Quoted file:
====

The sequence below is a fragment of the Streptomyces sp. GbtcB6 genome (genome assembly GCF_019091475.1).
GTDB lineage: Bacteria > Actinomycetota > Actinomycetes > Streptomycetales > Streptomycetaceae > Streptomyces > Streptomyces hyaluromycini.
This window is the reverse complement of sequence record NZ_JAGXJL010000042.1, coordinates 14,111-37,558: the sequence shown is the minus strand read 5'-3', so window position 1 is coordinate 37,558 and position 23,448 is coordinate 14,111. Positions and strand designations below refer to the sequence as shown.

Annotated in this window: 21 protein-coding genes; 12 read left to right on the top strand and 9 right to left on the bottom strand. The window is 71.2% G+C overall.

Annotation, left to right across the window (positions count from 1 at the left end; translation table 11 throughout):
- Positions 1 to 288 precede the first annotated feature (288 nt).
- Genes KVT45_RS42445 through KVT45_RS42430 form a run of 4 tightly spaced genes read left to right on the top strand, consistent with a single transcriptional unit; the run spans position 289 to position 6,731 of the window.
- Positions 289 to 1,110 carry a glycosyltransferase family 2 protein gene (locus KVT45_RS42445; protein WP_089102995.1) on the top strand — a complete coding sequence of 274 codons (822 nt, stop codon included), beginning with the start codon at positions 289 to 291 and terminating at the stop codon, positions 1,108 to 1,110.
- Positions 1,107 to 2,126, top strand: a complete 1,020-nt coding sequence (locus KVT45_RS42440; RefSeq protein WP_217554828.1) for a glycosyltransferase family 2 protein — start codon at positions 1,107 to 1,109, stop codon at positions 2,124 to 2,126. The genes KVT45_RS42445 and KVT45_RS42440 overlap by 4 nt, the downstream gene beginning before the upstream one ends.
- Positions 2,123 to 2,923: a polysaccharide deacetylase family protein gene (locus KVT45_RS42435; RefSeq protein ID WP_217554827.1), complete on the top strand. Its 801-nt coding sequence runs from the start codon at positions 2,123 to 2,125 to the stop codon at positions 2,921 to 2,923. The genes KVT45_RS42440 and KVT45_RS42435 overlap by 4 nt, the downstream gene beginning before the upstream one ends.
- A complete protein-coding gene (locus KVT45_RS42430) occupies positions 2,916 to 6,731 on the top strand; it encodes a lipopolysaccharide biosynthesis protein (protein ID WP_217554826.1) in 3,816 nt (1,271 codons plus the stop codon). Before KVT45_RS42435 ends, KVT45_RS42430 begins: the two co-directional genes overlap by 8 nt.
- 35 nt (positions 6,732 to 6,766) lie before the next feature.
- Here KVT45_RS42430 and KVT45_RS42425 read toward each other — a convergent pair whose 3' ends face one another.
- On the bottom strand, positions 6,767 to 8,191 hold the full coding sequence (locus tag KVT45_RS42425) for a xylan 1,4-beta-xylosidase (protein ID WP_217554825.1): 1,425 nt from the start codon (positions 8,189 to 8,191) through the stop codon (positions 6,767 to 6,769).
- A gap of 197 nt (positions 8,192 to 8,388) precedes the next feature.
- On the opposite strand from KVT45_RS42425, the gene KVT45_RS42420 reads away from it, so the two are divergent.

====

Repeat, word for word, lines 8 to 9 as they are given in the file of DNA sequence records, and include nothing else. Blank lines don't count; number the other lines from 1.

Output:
- Positions 289 to 1,110 carry a glycosyltransferase family 2 protein gene (locus KVT45_RS42445; protein WP_089102995.1) on the top strand — a complete coding sequence of 274 codons (822 nt, stop codon included), beginning with the start codon at positions 289 to 291 and terminating at the stop codon, positions 1,108 to 1,110.
- Positions 1,107 to 2,126, top strand: a complete 1,020-nt coding sequence (locus KVT45_RS42440; RefSeq protein WP_217554828.1) for a glycosyltransferase family 2 protein — start codon at positions 1,107 to 1,109, stop codon at positions 2,124 to 2,126. The genes KVT45_RS42445 and KVT45_RS42440 overlap by 4 nt, the downstream gene beginning before the upstream one ends.